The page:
by Eric Margolis
ROME -- The most difficult of all military operations is a retreat when
in contact with the enemy. Israel's generals performed this feat last
Wednesday by deftly withdrawing the last of their occupation troops
from Lebanon without losing a single soldier. After 22 years of
bloodshed, and the loss of 2,000 soldiers, Israel's disastrous occupation
of Lebanon is over.
Israel's rapid pullout from Lebanon was a victory for Prime Minister Ehud Barak,
who promised to quit Lebanon last year. Most Israelis were delighted
to be rid of a nightmare that had become their nation's version of
Vietnam. After long violating UN resolutions calling for withdraw
from Lebanon, Israel is finally compliant. Only Israel's far right,
represented by former Gen. Ariel Sharon, who led Israel into the
Lebanon disaster, mourned the end of the misadventure.
Israel stole a march on Syria by swiftly exiting Lebanon. Damascus
hoped to keep Israel bogged down and bleeding in Lebanon in order to
force Israel to return the captured Golan Heights to Syria. But now
Syria's best hand has been trumped. Damascus will not be happy.
Lebanon has regained its south after two decades of Israeli occupation,
allowing 200,000 Lebanese internal refugees to return home. However,
the south is now fully under control of the Shia resistance group
Hizbullah, not the feeble regime in Beirut and its even feebler army.
The big question is whether Hizbullah will lob Katyusha short-ranged
rockets over the border into Israel. In recent days, Israel threatened
full-scale war against Lebanon, its patron, Syria, and even distant
Iran, if its northern border settlements are attacked. Even a small raid
by Hizbullah, the Amal militia, or various Palestinians groups could
ignite a large war between Israel and Syria, which garrisons 35,000
troops in Lebanon. Israel would soon win, but at a cost of serious
Hizbullah was created and armed in the late 1970's by Israeli
intelligence to fight Palestinian forces in southern Lebanon. Israel's
arrogant, highhanded treatment of Lebanon's Shias turned them
against their former Jewish patrons and led to the long, bitter war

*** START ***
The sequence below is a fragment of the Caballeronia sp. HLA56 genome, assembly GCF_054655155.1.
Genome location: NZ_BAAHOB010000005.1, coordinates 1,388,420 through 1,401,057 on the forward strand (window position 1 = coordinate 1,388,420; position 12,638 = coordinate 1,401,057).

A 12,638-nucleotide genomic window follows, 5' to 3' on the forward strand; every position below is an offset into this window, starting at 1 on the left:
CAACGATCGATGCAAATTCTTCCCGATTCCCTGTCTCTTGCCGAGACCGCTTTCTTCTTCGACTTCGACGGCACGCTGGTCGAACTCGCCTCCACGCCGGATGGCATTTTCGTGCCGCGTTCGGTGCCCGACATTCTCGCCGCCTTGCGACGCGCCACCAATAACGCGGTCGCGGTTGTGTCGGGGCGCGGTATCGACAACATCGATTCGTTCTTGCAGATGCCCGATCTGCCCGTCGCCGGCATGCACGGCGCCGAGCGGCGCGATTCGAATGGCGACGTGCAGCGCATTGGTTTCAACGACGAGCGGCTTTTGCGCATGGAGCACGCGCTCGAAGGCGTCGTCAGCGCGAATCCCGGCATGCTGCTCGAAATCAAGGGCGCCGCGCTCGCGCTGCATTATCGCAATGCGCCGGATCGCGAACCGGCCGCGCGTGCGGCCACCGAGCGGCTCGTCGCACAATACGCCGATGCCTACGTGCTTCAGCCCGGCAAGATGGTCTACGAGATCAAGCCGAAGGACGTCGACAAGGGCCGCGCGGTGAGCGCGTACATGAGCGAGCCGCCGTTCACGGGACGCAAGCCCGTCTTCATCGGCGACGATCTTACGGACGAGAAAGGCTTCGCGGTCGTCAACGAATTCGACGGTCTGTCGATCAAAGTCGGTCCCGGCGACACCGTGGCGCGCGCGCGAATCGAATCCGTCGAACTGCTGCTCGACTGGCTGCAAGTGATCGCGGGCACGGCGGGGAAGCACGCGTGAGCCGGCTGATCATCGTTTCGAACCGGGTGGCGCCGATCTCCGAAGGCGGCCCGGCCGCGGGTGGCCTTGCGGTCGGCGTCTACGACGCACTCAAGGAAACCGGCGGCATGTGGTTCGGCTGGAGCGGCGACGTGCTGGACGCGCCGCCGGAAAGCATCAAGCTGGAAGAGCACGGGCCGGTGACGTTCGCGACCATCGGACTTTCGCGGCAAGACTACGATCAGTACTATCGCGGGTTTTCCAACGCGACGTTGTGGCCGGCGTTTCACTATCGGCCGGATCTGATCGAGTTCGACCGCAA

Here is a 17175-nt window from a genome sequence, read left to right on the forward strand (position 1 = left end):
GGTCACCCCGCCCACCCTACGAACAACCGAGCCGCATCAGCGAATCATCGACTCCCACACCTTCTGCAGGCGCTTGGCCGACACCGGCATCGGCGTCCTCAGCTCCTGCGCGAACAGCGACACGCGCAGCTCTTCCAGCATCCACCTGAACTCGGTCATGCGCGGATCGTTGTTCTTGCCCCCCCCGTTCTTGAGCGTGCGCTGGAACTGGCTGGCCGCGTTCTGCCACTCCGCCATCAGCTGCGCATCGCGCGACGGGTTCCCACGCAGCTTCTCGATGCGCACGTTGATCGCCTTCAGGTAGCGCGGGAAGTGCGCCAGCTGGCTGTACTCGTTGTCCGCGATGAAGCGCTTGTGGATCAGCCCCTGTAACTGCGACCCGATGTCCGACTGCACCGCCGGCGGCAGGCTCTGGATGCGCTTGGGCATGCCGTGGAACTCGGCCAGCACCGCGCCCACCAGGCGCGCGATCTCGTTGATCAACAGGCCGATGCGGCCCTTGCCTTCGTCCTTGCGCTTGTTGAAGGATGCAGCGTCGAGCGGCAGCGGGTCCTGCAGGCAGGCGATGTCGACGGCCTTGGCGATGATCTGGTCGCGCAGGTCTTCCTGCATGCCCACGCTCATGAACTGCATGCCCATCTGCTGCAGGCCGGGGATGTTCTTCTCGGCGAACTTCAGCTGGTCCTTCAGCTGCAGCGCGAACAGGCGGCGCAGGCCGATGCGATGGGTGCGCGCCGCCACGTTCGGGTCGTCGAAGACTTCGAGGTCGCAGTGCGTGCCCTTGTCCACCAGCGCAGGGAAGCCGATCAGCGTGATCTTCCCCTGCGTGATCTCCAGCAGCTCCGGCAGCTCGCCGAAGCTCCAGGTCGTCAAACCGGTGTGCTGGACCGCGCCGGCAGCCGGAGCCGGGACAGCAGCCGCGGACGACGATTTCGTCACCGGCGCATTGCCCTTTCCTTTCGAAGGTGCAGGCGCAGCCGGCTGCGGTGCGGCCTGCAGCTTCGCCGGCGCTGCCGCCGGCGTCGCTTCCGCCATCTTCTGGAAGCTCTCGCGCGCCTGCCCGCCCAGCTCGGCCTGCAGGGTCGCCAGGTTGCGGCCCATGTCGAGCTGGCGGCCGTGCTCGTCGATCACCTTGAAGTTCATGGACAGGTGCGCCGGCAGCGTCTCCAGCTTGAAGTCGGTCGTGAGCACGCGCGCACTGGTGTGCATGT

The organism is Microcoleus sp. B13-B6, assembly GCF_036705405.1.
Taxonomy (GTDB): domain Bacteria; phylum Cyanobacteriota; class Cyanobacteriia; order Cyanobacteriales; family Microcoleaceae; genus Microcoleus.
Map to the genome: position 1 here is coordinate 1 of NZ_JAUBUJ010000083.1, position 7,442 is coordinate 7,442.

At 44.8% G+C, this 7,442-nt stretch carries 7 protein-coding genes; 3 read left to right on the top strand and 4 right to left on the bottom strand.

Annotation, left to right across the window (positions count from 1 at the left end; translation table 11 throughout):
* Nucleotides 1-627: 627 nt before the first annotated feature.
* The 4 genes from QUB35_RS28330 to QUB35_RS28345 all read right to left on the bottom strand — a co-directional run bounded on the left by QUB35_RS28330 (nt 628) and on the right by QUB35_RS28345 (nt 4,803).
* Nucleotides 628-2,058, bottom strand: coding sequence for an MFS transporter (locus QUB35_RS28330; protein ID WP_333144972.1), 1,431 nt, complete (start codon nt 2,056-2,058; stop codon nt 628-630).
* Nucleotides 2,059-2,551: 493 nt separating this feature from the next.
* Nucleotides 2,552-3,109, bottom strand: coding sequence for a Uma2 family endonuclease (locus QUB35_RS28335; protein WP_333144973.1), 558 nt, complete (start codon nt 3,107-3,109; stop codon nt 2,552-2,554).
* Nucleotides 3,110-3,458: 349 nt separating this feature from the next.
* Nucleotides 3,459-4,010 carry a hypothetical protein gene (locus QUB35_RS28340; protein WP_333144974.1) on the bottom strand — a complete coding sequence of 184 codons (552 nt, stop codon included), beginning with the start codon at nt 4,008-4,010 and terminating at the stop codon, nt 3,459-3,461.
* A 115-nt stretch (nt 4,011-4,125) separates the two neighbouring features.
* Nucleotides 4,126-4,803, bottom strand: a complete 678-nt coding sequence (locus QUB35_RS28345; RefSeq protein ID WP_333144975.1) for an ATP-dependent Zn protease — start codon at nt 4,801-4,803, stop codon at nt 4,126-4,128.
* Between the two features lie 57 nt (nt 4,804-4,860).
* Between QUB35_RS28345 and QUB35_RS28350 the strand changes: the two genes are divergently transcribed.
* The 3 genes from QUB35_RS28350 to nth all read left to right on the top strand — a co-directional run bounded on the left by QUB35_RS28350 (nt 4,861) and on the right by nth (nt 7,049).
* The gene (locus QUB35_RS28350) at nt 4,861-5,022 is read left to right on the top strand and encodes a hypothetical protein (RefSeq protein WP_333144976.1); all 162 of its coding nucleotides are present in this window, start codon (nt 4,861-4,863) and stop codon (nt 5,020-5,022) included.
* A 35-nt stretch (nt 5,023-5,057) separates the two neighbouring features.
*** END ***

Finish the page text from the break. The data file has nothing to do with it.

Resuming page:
between Hizbullah and Israel.
Still, Hizbullah fighters have usually fired rockets into Israel only in
retaliation for Israeli air and artillery attacks on Lebanese villages.
Now that Hizbullah has liberated its territory, there is no reason why it
should deliver pinprick attacks on Israel that would bring a
This being the Mideast, a renewed Israeli-Hizbullah alliance against
the Lebanese branch of Yasser Arafat's PLO, and even fighting
between Palestinians and Hizbullah in Lebanon's turbid south, cannot
be totally excluded.
There are also many Lebanese seeking revenge on Israel for its brutal
1982 siege of Beirut, in which Israeli shelling killed 15,000-20,000
Lebanese and Palestinian civilians, and for the ravaging of southern
Lebanon, where 8, 000 or more Lebanese civilians and 3,000 fighters
were killed. Israel's use of the so-called South Lebanese Army -- which
disintegrated this week -- a bunch of Arab renegades and criminals
who performed most of Israel's dirty work in southern Lebanon,
including wide-scale torture, mass reprisals against civilians, and
holding 500 hundred Lebanese civilians hostage in the notorious
Khiam Prison, will not soon be forgiven.
Further complicating matters, senior Hizbullah leaders have vowed to
continue their `holy struggle' against Israel until it agrees to take back
the 350,000 Palestinian refugees in Lebanon driven from their Galilee
homes in 1947 by advancing Jewish forces, and return Hizbullah
prisoners in Israeli jails. Lebanon's Palestinian refugees are packed
into squalid camps, from where they meddled in Lebanese politics and
attacked Israeli civilian targets. Their violent actions sparked both the
twenty year Lebanese civil war, which killed 200,000, and the Israeli
invasions of1978 and 1982. It was Gen. Sharon's attempt to eradicate the
Palestinians in Lebanon, and turn it into an Israeli protectorate run by
the Lebanese Christian Phalangists, a neo-fascist party patterned on
Mussolini's Blackshirts, that led Israel into the Levantine quagmire,
and the terrible massacres of 2,000 Palestinian civilians at Shatilla and
Israel says it has no room to take back Lebanon's Palestinian refugees,
though it found homes for one million Russian immigrants. None of the
Arab states want the homeless Palestinians either. Israel's northern
border has thus returned to the pre-1982 status quo ante bellum.
Iran, a backer of Hizbullah, and many Arab radicals, are crowing that
Israel has finally suffered its first military defeat. This is true, to a
point. Hizbullah won because its fighters were ready to die for their
faith and country, unlike most of Israel's Arab foes.
As a democracy, Israel could not bear the loss of its sons in the
pointless Lebanese conflict. Hizbullah's victory again demonstrated
that Israel's overwhelming, high-tech military advantage over the
Arabs can be nullified by guerilla and urban fighting. Israel can win
every war against the Arabs, but it cannot hold land, as Lebanon
showed. The more populated land Israel captures, the more it is at a
Many Palestinians might wish to emulate Hizbulla's mujihadin by
launching an urban war against Israeli occupation troops. But
Palestinians have no outside source of arms and no room to fight or
manoeuvre. The West Bank in not southern Lebanon. So back to
Mideast square one and more of the same.
[Eric Margolis is a syndicated foreign affairs columnist and broadcaster, and
author of the just released War at the Top of
the World - The Struggle for Afghanistan, Kashmir, and Tibet which was reviewed in
The Economist, May 13, 2000]
Copyright © 2000 Eric Margolis - All Rights